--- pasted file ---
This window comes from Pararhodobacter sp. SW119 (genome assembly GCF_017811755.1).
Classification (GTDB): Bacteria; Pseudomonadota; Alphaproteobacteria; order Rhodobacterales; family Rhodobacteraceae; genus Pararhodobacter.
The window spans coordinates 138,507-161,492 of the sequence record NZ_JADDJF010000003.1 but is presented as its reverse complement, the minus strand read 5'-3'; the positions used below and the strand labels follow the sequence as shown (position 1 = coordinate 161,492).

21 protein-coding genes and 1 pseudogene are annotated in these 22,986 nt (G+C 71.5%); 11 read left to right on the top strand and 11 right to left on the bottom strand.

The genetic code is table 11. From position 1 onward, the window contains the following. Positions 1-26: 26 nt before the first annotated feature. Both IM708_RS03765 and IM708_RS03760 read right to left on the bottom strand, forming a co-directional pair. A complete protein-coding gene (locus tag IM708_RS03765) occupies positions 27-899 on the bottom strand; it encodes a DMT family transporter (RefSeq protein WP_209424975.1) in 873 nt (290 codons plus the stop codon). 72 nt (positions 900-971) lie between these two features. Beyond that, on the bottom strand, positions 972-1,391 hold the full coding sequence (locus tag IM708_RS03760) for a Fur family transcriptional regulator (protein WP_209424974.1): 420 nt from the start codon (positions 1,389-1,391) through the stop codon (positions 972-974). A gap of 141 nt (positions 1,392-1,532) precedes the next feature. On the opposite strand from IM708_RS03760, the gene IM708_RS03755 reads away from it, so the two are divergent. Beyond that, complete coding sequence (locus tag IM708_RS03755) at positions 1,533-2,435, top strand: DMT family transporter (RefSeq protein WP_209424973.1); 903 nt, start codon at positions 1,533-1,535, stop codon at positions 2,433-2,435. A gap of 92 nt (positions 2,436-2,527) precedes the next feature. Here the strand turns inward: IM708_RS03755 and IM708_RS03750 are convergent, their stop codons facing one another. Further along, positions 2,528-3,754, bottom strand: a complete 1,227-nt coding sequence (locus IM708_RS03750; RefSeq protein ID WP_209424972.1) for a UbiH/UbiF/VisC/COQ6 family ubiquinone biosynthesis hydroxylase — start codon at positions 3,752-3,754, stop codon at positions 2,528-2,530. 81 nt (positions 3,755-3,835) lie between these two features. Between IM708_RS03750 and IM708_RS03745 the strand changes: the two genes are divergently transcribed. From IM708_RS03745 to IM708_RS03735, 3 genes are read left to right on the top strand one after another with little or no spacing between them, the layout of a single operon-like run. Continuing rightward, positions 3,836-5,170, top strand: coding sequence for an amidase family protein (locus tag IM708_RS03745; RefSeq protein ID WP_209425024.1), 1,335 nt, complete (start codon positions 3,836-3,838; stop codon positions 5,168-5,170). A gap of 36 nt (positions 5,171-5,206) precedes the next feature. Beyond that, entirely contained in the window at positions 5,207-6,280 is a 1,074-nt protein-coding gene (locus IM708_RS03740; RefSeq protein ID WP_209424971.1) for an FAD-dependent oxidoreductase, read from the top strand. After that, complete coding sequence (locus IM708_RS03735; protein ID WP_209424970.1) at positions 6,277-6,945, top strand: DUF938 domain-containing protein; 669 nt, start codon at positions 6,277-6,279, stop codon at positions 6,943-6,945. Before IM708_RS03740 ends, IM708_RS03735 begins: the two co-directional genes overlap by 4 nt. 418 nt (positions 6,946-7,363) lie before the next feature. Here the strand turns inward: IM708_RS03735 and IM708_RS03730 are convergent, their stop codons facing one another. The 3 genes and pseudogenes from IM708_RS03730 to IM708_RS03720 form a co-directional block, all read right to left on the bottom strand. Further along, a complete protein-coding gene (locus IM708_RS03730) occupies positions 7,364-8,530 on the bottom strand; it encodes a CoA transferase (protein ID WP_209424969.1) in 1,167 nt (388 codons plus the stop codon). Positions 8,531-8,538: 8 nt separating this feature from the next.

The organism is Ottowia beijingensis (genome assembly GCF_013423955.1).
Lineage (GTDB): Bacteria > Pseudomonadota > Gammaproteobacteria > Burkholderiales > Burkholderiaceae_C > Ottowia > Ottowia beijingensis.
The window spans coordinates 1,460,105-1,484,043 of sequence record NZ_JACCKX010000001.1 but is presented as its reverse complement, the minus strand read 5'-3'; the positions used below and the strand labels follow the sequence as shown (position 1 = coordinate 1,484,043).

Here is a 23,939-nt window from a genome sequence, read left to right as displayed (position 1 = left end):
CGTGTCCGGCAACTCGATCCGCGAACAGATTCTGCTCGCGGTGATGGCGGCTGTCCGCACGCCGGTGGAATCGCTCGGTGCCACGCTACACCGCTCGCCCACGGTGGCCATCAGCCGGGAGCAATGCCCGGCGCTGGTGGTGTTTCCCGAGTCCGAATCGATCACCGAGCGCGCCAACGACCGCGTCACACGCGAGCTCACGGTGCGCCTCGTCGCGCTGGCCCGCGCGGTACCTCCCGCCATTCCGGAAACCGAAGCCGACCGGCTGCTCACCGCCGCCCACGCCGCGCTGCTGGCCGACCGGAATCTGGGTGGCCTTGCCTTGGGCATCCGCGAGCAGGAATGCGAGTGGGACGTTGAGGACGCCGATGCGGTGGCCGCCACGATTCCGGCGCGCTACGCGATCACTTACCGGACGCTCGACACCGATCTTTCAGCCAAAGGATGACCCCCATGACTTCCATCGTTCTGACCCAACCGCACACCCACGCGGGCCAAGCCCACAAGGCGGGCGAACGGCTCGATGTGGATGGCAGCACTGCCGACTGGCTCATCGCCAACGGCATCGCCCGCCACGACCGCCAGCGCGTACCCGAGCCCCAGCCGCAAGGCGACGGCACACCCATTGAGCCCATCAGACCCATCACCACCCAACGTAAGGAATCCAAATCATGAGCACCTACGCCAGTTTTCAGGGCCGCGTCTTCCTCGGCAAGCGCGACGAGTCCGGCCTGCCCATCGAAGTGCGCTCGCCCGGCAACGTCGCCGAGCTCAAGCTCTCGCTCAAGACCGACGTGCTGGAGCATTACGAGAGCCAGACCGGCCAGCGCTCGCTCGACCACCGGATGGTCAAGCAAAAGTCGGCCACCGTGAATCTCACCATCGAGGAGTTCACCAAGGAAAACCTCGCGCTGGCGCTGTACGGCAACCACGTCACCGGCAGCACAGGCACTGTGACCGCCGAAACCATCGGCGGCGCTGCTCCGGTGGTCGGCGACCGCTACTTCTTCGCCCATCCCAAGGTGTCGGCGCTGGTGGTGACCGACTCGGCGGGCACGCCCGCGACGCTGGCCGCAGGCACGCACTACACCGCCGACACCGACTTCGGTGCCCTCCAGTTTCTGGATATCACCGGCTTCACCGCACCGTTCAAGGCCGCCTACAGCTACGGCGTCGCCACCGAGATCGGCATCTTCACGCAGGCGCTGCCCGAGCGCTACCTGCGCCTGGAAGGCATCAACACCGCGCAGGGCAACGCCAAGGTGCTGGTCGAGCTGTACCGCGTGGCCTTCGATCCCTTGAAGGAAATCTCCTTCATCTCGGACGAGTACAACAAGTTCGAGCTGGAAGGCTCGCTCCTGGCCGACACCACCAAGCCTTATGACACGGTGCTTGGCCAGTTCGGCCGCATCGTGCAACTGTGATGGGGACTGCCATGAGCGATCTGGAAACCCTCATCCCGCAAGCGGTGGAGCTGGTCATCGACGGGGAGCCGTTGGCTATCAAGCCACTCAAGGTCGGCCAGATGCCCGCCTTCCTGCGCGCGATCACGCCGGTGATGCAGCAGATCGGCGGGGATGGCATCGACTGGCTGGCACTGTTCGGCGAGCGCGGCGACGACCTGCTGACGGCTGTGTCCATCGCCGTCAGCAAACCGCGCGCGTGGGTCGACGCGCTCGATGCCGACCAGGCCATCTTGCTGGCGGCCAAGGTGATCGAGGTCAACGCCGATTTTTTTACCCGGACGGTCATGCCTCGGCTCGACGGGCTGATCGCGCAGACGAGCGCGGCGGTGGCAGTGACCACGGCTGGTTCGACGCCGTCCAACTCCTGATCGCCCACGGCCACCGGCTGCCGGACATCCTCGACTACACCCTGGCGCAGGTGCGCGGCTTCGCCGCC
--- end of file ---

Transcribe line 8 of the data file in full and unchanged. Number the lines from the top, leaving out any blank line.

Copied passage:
The window spans coordinates 1,460,105-1,484,043 of sequence record NZ_JACCKX010000001.1 but is presented as its reverse complement, the minus strand read 5'-3'; the positions used below and the strand labels follow the sequence as shown (position 1 = coordinate 1,484,043).